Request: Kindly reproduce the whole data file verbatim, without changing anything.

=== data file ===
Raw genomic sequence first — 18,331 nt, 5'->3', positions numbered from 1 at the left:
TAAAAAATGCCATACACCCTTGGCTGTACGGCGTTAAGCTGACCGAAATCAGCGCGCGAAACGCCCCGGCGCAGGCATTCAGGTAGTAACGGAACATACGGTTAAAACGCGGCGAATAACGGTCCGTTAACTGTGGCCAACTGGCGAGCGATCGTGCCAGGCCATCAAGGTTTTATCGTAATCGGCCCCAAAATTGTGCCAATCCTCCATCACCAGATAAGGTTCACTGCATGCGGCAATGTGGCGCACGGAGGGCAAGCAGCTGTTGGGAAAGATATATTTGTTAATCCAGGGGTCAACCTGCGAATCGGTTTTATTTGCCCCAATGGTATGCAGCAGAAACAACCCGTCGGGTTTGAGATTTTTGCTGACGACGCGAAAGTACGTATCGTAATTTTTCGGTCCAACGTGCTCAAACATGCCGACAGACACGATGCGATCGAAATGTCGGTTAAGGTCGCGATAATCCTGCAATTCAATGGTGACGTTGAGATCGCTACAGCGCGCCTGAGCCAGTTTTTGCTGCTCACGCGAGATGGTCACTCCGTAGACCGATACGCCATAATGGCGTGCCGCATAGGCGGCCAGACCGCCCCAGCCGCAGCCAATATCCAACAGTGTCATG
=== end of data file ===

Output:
Raw genomic sequence first — 18,331 nt, 5'->3', positions numbered from 1 at the left:
TAAAAAATGCCATACACCCTTGGCTGTACGGCGTTAAGCTGACCGAAATCAGCGCGCGAAACGCCCCGGCGCAGGCATTCAGGTAGTAACGGAACATACGGTTAAAACGCGGCGAATAACGGTCCGTTAACTGTGGCCAACTGGCGAGCGATCGTGCCAGGCCATCAAGGTTTTATCGTAATCGGCCCCAAAATTGTGCCAATCCTCCATCACCAGATAAGGTTCACTGCATGCGGCAATGTGGCGCACGGAGGGCAAGCAGCTGTTGGGAAAGATATATTTGTTAATCCAGGGGTCAACCTGCGAATCGGTTTTATTTGCCCCAATGGTATGCAGCAGAAACAACCCGTCGGGTTTGAGATTTTTGCTGACGACGCGAAAGTACGTATCGTAATTTTTCGGTCCAACGTGCTCAAACATGCCGACAGACACGATGCGATCGAAATGTCGGTTAAGGTCGCGATAATCCTGCAATTCAATGGTGACGTTGAGATCGCTACAGCGCGCCTGAGCCAGTTTTTGCTGCTCACGCGAGATGGTCACTCCGTAGACCGATACGCCATAATGGCGTGCCGCATAGGCGGCCAGACCGCCCCAGCCGCAGCCAATATCCAACAGTGTCATG